(This blog was originally posted on July 8, 2014)
“Your rescue is within you.” – Lauretta NgCobo, Nigerian Writer
|Photo by Rick Hustead|
I have been thinking about heroes a lot lately.
It is more than a year since the last season of 24 has concluded, and once again I am thinking about how fantastic it would be if there really was a Jack Bauer to sweep in and save the world. Yes, he is very rough around the edges and sometimes takes a—well let’s just say he tends to go “rogue” when it comes to getting the job done. But he does get the job done. Whenever I hear Bonnie Tyler’s song, “HoldingOut For a Hero,” I think of Jack.
On a similar theme, another one of my favorite television hero-types is a disgraced detective-turned-cab-driver called Mike Olshansky on CBS’s short-lived series, Hack. The hero—or anti-hero, depending on your point of view—has a knack for turning up at the right time when someone (usually one of his fares) is in the wrong place. He saves the day and then quietly disappears. The only token of gratitude Olshansky ever wants is a promise that whomever he has just rescued will not reveal his role in the rescue or even his presence at the scene. The tagline for the series is, “When you need someone who answers to no one,” and that line still resonates with me.
The television characters of Mike Olshansky and Jack Bauer use their experiences and skills in law-enforcement officers to rescue clients or, in Bauer’s case, save the world. As far-fetched as some of their actions and derring-do might seem, these abilities make sense when we think about all of these behavioral knowns stored in the mental script of each man’s subconscious mind.
When I first read Ms. NgCobo’s quote, it reminded me of times in my life when I have had to rely on myself to solve a problem or to get the job done. While I never went to any of the extremes that my television heroes did to save my day, looking back, I am very proud of those accomplishments. I even have a couple of songs to remind me about this on my iPod—Mariah Carey’s “Hero” and Whitney Houston’s “Greatest Love of All”—that still make me smile when I listen to them. The wistful lyrics, and the soaring voices of the women who deliver them, are like a mini pep-rally that remind me I still (and always did) have that can-do attitude.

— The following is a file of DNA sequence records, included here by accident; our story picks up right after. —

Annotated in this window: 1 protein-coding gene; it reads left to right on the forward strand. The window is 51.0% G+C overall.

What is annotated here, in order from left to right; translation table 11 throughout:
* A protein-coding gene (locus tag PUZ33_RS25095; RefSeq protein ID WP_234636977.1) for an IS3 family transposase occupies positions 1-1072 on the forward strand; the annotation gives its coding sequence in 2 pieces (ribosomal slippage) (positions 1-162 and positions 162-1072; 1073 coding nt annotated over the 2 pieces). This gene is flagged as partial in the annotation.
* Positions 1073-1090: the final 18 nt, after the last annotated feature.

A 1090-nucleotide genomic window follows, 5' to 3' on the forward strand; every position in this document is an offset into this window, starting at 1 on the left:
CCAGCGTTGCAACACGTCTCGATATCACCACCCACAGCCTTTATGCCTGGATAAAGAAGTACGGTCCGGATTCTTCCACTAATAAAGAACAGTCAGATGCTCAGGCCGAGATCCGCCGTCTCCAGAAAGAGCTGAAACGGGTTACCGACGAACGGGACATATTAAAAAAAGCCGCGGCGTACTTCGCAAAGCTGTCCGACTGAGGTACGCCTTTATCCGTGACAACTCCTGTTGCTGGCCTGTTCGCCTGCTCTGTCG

My training at the Hypnosis Motivation Institute helped me to identify, refine and nurture the skills and beliefs that brought me to HMI in the first place. In a way, earning my hypnotherapy certification was a kind of “self” rescue. But this education also opened my eyes to the fact that every one of us is capable of stepping up to a challenge and becoming our own hero. We all possess a particular skill set that enables us to achieve great things, things that no one else can do the way we do them. We just have to be reminded or become aware of all those wonderful things we can do.
Guess what? When you are your own hero, no others need apply—and you might even get to help rescue someone else along the way. How cool is that?
Sara R. Fogan, C.Ht. is a certified hypnotherapist based in Southern California. She graduated with honors from the Hypnosis Motivation Institute in 2005. For more information about Calminsense Hypnotherapy®, please visit http://www.calminsensehypnotherapy.com/.